Populism has developed into a veritable challenge for Western Europe’s established liberal democracies.
While populism was a marginal political force in post-war Europe, it has now entered the political mainstream with decisive implications for the performance of liberal, representative democracies. Across the continent, we have growing evidence of populist parties being a major force in dismantling fundamental rights as well as checks and balances on which liberal democracy depends.
The success of populist, anti-establishment parties in electoral politics has dramatically transformed not only the dynamics of competitive party politics but also what it means to participate in political life, individually and collectively.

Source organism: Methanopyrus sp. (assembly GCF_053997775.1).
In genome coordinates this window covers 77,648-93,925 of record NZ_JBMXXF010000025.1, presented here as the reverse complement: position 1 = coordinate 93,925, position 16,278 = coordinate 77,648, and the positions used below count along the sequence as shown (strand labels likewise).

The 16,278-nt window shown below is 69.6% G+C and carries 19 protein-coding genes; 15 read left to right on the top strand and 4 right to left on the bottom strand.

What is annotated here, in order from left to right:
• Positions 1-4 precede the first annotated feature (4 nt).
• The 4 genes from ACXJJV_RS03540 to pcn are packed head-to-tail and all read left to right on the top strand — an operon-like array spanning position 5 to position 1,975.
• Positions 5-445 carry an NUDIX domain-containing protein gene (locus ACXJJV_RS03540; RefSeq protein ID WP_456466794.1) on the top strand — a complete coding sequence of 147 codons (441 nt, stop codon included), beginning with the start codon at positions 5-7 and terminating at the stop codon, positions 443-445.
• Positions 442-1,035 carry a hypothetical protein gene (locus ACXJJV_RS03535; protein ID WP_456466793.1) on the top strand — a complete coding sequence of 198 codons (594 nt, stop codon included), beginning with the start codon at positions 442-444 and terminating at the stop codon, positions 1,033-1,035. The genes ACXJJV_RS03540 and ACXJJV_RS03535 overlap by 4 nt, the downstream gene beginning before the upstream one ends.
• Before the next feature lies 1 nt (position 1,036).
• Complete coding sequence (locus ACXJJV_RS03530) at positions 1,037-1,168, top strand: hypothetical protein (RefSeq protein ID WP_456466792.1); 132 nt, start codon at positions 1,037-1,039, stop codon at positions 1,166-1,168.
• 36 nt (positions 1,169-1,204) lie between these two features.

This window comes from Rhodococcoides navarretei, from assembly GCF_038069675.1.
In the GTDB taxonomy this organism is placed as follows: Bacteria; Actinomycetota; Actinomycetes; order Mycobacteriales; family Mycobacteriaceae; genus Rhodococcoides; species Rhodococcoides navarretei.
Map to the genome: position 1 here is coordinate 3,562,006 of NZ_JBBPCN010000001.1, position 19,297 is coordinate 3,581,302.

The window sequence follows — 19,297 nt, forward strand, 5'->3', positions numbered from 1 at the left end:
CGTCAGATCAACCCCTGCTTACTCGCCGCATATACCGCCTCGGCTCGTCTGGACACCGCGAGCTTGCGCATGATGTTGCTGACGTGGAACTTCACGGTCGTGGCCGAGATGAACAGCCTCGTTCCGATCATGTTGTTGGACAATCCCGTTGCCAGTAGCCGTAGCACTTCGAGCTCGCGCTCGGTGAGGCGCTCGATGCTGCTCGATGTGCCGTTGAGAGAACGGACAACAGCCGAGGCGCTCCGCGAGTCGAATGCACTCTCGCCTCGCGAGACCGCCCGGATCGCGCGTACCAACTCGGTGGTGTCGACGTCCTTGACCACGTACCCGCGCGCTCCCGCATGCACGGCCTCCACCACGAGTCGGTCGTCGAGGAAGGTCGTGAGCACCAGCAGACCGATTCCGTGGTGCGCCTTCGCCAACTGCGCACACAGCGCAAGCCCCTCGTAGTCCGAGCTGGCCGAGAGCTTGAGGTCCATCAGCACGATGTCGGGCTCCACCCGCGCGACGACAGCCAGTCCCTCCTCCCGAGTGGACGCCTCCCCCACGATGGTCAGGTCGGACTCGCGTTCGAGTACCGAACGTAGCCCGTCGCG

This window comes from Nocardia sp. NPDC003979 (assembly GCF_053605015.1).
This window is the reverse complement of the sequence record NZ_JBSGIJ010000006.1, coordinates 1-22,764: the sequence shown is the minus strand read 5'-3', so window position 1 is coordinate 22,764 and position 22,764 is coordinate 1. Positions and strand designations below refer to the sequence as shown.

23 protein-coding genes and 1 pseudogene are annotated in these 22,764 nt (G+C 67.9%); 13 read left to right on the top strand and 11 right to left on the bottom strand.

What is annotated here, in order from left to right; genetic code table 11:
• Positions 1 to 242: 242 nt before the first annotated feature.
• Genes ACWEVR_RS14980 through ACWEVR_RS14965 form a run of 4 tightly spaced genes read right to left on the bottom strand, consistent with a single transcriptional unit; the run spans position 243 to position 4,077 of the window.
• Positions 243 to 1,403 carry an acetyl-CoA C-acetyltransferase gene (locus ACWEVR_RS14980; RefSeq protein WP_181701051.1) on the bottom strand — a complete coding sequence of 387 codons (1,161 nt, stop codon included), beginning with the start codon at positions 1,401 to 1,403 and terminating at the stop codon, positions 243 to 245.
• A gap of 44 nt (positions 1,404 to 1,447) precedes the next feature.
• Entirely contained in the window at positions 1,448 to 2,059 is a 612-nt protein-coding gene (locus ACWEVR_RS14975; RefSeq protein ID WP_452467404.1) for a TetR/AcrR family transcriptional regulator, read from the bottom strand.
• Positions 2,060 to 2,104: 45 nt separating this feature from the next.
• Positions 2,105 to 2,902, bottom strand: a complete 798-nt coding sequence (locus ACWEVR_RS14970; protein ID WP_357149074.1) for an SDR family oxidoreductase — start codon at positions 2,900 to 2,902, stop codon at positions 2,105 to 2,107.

Over the course of five years, the research project Populism and its Effects on Liberal Democracy: Minority Rights and Freedom of Speech funded by the Social Sciences and Humanities Research Council of Canada, explores questions of (i) how right-wing populist parties claim to represent the ‘voice of the people’ and express ‘popular sovereignty,’ and (ii) how right-wing populism, in cases where parties form part of government, affects minority rights.
Over the past years, the project has created synergies with the project “Europe-Canada Dialogue on Democracy: Democratic Deficit and the rise of populism”, co-funded by the Erasmus+ Programme of the European Union, the Centre for Global Studies, Faculty of Law and the Cedar Trees Institute at the University of Victoria.